By Dr. Becker
If you’re hoping to raise a canine or feline Einstein, you might want to insure your puppy or kitten is eating a diet containing appropriate amounts of DHA (docosahexaenoic acid) and antioxidants.
Studies of puppies fed a balanced diet including the fatty acid DHA showed increases in the dogs’ mental acuity. And studies on older dogs fed an antioxidant-rich diet showed they were better able to learn complex tasks.
How DHA Feeds Your Furry Baby’s Brain
DHA is one of the omega-3 essential fatty acids, along with ALA (alpha-linolenic acid) and EPA (eicosapentaneoic acid). It’s a polyunsaturated fatty acid (PUFA) that in humans has a beneficial effect on inflammation and cognition. Increased PUFA into the cellular membranes of the brain supports improved flow of neurotransmitters between cells.
A study published in 2012 in the Journal of the American Veterinary Medical Association suggests that feeding weaned puppies foods high in DHA improves several aspects of their development. The researchers found that diets rich in DHA and other nutrients known to support neurocognitive development improved cognitive, memory, psychomotor, immunologic, and retinal functions in growing dogs.1
The puppies fed diets containing the highest levels of DHA showed significantly better results in reversal learning tasks, visual contrast discrimination, and early psychomotor performance than puppies eating low to moderate amounts of DHA. Interestingly, those puppies also had significantly higher rabies antibody titers one and two weeks after vaccination, and an improved ability to see in low-light or dark conditions.
Adding Omega-3 Fatty Acids to Your Pet’s Diet
DHA is an omega-3 essential fatty acid found in high concentrations in fish body oils.
DHA and EPA (another omega-3 fatty acid) from fish body oils are more beneficial than those provided by nut or flaxseed oils, because fish body oils provide greater tissue levels of EFAs than oils from other sources. This is especially important for cats and dogs, because they can’t efficiently convert omega-3 from vegetable sources (such as flaxseed oil) into DHA.
I don’t believe processed pet food is the best delivery system for essential fatty acids. Omega-3 fats are very vulnerable to damage from heat and easily become inactivated during the kibbling or canning process. They are also very sensitive to oxygen and can oxidize quickly, and feeding your pet rancid fat is worse than feeding no fat at all. Even if these healthy fats are added to commercial pet food, they often lose their bioavailability during the kibbling or canning process. (Learn more about what happens to the nutrients in processed pet foods in my recent interview with Steve Brown, creator of the first raw pet food diet.)
That’s why I recommend a balanced, homemade, species-appropriate diet for your cat or dog. But since I also advise against feeding a lot of larger fish (because they bio-accumulate more heavy metals and toxins), I recommend supplementing your pet’s diet with krill oil, which is a rich source of omega-3s. Other sources include salmon oil, tuna oil, sardine oil, squid oil, and anchovy oil. I recommend researching your source of fish oil to insure it’s sustainably harvested and free from heavy metals and residues. You can begin supplementing with appropriate amounts of EFAs as soon as your puppy or kitten is weaned. Ask your veterinarian about the correct dose for your pet based on her current diet, breed and weight.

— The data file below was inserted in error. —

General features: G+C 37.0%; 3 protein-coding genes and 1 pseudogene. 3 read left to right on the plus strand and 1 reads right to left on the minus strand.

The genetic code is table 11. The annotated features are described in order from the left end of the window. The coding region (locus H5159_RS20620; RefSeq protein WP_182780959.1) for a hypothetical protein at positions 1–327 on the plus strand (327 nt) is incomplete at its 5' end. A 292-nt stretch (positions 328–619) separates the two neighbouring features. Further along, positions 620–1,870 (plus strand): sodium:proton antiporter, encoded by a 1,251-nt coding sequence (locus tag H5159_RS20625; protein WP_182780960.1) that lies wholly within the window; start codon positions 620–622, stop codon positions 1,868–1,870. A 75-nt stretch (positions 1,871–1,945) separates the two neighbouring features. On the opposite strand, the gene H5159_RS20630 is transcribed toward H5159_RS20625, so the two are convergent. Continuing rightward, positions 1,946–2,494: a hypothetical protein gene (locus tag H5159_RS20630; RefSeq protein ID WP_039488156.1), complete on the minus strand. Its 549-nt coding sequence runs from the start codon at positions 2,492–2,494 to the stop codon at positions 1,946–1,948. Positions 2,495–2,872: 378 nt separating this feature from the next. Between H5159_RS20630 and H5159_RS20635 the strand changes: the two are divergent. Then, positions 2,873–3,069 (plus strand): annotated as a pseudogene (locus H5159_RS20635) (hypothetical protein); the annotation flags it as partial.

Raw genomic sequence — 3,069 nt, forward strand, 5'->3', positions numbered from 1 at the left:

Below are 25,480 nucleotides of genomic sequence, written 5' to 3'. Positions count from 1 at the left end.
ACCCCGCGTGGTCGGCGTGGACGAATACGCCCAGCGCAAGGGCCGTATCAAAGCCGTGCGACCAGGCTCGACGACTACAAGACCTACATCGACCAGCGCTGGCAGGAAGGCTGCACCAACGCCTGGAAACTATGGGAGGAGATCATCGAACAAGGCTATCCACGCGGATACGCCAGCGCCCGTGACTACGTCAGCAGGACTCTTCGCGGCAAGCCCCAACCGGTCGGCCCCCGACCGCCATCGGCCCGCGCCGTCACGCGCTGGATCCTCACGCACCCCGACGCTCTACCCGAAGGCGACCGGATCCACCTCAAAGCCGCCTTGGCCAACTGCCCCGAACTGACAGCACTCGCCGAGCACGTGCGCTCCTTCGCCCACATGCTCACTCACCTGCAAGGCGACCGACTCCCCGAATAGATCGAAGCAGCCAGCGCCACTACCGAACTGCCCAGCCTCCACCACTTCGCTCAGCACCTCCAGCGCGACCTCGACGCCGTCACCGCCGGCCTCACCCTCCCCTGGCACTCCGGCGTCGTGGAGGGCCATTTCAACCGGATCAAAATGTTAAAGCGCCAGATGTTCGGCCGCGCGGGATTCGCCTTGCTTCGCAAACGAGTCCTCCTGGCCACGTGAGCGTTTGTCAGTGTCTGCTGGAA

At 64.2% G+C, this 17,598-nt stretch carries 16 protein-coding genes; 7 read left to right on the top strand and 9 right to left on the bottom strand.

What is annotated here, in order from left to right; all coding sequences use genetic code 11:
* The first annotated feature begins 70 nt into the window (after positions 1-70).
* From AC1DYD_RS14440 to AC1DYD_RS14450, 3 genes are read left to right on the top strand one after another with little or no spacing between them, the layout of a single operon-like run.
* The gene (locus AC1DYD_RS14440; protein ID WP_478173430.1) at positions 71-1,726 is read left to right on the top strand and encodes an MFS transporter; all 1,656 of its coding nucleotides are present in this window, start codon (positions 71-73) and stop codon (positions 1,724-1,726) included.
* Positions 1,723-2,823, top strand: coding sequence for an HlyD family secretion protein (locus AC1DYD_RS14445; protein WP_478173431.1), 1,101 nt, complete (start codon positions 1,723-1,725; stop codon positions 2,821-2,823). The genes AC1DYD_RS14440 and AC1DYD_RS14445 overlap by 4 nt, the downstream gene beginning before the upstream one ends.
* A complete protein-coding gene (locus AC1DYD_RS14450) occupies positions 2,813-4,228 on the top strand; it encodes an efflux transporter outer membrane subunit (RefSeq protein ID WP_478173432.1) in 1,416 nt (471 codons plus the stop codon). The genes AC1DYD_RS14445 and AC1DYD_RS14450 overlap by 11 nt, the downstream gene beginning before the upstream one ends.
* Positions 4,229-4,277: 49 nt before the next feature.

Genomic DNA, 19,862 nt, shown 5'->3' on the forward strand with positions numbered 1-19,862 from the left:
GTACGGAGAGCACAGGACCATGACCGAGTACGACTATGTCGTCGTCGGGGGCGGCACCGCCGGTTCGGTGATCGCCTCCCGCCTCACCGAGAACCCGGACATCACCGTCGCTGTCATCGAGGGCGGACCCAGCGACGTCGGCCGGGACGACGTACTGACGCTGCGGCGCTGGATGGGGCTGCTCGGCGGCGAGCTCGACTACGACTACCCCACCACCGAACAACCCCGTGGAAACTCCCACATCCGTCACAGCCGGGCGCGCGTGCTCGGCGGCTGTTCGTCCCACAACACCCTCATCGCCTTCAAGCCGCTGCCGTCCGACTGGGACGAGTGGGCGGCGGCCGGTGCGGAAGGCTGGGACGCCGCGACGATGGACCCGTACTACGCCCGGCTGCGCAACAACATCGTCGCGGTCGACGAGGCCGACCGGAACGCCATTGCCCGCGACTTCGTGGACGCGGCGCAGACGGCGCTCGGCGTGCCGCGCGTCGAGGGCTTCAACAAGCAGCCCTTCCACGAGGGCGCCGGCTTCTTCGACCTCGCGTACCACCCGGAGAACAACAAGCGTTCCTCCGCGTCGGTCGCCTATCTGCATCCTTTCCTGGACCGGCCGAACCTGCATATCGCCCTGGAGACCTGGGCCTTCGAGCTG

Antioxidants and Your Pet’s Brain and Body
Several studies of older dogs have proved the benefits of an antioxidant-rich diet for the aging canine brain.2, 3, 4, 5
And a seven-year study of 90 cats aged 7 to 17 who were also fed an antioxidant-rich diet showed fewer decreases in lean muscle mass; improved body weight, lean body mass, skin thickness, and red cell quality; decreased incidence of disease; general improvement in quality of life; and significantly longer life span.6
Antioxidants gobble up toxic free radicals floating around in your pet's body before they can harm healthy cells and tissue, which reduces both oxidative stress and DNA damage.
Antioxidants are found in fresh foods, including:
- Vitamin A and carotenoids, which are found in bright colored fruits and veggies like apricots, broccoli, cantaloupe, carrots, peaches, squash, sweet potatoes, and tomatoes.
- Vitamin C, found in citrus fruits and strawberries. Also green peppers, broccoli, and green leafy vegetables.
- Vitamin E, found in nuts and seeds.
- Selenium, found in protein sources like fish, chicken, beef, and eggs.
Phytochemicals also contain antioxidant properties:
- Flavonoids/polyphenols are in berries, cranberries, and tea (make sure teas are decaffeinated and cooled before offering to your pet).
- Lycopene is in tomatoes and watermelon.
- Lutein sources are dark green vegetables like spinach, broccoli, and kale.
- Lignan is found in flax seed hulls.
Most commercially available pet foods, even those of very high quality, contain synthetic vitamins and minerals that don’t provide an optimum level of nutrition. Your pet should get antioxidants primarily from a species-appropriate, nutritionally balanced diet rather than from vitamin supplements. Your dog’s or cat’s body is designed to absorb nutrients from fresh, living foods very efficiently.